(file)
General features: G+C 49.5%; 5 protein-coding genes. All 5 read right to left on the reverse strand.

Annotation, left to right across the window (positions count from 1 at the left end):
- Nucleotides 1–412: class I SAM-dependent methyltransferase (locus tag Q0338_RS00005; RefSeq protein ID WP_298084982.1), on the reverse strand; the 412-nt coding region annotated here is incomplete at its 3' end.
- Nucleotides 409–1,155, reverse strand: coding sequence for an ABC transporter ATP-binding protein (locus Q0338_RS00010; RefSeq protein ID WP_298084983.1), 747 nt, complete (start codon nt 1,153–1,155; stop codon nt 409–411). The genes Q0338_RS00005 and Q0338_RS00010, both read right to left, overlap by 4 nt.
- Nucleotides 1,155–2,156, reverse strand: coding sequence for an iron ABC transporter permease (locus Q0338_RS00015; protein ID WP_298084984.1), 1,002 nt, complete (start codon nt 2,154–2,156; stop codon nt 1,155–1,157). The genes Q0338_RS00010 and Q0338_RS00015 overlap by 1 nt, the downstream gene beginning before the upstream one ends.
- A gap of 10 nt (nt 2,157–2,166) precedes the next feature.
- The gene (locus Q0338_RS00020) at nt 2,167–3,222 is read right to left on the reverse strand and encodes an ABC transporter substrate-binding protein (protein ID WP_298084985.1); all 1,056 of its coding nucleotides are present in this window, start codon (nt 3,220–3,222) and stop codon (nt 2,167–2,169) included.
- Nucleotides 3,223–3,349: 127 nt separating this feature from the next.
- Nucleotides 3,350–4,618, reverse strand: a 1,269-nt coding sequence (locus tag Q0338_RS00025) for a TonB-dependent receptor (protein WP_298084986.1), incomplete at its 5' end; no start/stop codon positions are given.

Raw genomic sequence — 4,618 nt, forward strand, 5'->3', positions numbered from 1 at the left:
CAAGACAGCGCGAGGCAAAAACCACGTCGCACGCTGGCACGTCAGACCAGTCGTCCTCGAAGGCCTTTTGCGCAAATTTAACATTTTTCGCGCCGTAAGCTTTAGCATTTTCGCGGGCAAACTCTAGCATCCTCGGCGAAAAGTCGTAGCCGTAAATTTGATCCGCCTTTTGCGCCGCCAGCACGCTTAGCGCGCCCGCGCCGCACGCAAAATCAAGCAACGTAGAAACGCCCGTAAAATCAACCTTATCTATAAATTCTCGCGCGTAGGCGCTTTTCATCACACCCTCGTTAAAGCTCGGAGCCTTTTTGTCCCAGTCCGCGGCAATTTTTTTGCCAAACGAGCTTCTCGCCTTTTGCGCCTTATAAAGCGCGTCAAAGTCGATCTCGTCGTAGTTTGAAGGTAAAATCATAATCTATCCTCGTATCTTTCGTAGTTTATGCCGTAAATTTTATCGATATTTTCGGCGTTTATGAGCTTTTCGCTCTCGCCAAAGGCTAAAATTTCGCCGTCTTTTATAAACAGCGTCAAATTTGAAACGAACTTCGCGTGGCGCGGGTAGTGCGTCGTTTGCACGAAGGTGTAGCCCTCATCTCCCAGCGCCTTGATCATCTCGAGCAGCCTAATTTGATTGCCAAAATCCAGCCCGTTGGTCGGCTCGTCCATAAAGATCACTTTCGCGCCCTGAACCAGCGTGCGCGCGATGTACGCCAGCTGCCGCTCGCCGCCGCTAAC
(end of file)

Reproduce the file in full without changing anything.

General features: G+C 49.5%; 5 protein-coding genes. All 5 read right to left on the reverse strand.

Annotation, left to right across the window (positions count from 1 at the left end):
- Nucleotides 1–412: class I SAM-dependent methyltransferase (locus tag Q0338_RS00005; RefSeq protein ID WP_298084982.1), on the reverse strand; the 412-nt coding region annotated here is incomplete at its 3' end.
- Nucleotides 409–1,155, reverse strand: coding sequence for an ABC transporter ATP-binding protein (locus Q0338_RS00010; RefSeq protein ID WP_298084983.1), 747 nt, complete (start codon nt 1,153–1,155; stop codon nt 409–411). The genes Q0338_RS00005 and Q0338_RS00010, both read right to left, overlap by 4 nt.
- Nucleotides 1,155–2,156, reverse strand: coding sequence for an iron ABC transporter permease (locus Q0338_RS00015; protein ID WP_298084984.1), 1,002 nt, complete (start codon nt 2,154–2,156; stop codon nt 1,155–1,157). The genes Q0338_RS00010 and Q0338_RS00015 overlap by 1 nt, the downstream gene beginning before the upstream one ends.
- A gap of 10 nt (nt 2,157–2,166) precedes the next feature.
- The gene (locus Q0338_RS00020) at nt 2,167–3,222 is read right to left on the reverse strand and encodes an ABC transporter substrate-binding protein (protein ID WP_298084985.1); all 1,056 of its coding nucleotides are present in this window, start codon (nt 3,220–3,222) and stop codon (nt 2,167–2,169) included.
- Nucleotides 3,223–3,349: 127 nt separating this feature from the next.
- Nucleotides 3,350–4,618, reverse strand: a 1,269-nt coding sequence (locus tag Q0338_RS00025) for a TonB-dependent receptor (protein WP_298084986.1), incomplete at its 5' end; no start/stop codon positions are given.

Raw genomic sequence — 4,618 nt, forward strand, 5'->3', positions numbered from 1 at the left:
CAAGACAGCGCGAGGCAAAAACCACGTCGCACGCTGGCACGTCAGACCAGTCGTCCTCGAAGGCCTTTTGCGCAAATTTAACATTTTTCGCGCCGTAAGCTTTAGCATTTTCGCGGGCAAACTCTAGCATCCTCGGCGAAAAGTCGTAGCCGTAAATTTGATCCGCCTTTTGCGCCGCCAGCACGCTTAGCGCGCCCGCGCCGCACGCAAAATCAAGCAACGTAGAAACGCCCGTAAAATCAACCTTATCTATAAATTCTCGCGCGTAGGCGCTTTTCATCACACCCTCGTTAAAGCTCGGAGCCTTTTTGTCCCAGTCCGCGGCAATTTTTTTGCCAAACGAGCTTCTCGCCTTTTGCGCCTTATAAAGCGCGTCAAAGTCGATCTCGTCGTAGTTTGAAGGTAAAATCATAATCTATCCTCGTATCTTTCGTAGTTTATGCCGTAAATTTTATCGATATTTTCGGCGTTTATGAGCTTTTCGCTCTCGCCAAAGGCTAAAATTTCGCCGTCTTTTATAAACAGCGTCAAATTTGAAACGAACTTCGCGTGGCGCGGGTAGTGCGTCGTTTGCACGAAGGTGTAGCCCTCATCTCCCAGCGCCTTGATCATCTCGAGCAGCCTAATTTGATTGCCAAAATCCAGCCCGTTGGTCGGCTCGTCCATAAAGATCACTTTCGCGCCCTGAACCAGCGTGCGCGCGATGTACGCCAGCTGCCGCTCGCCGCCGCTAAC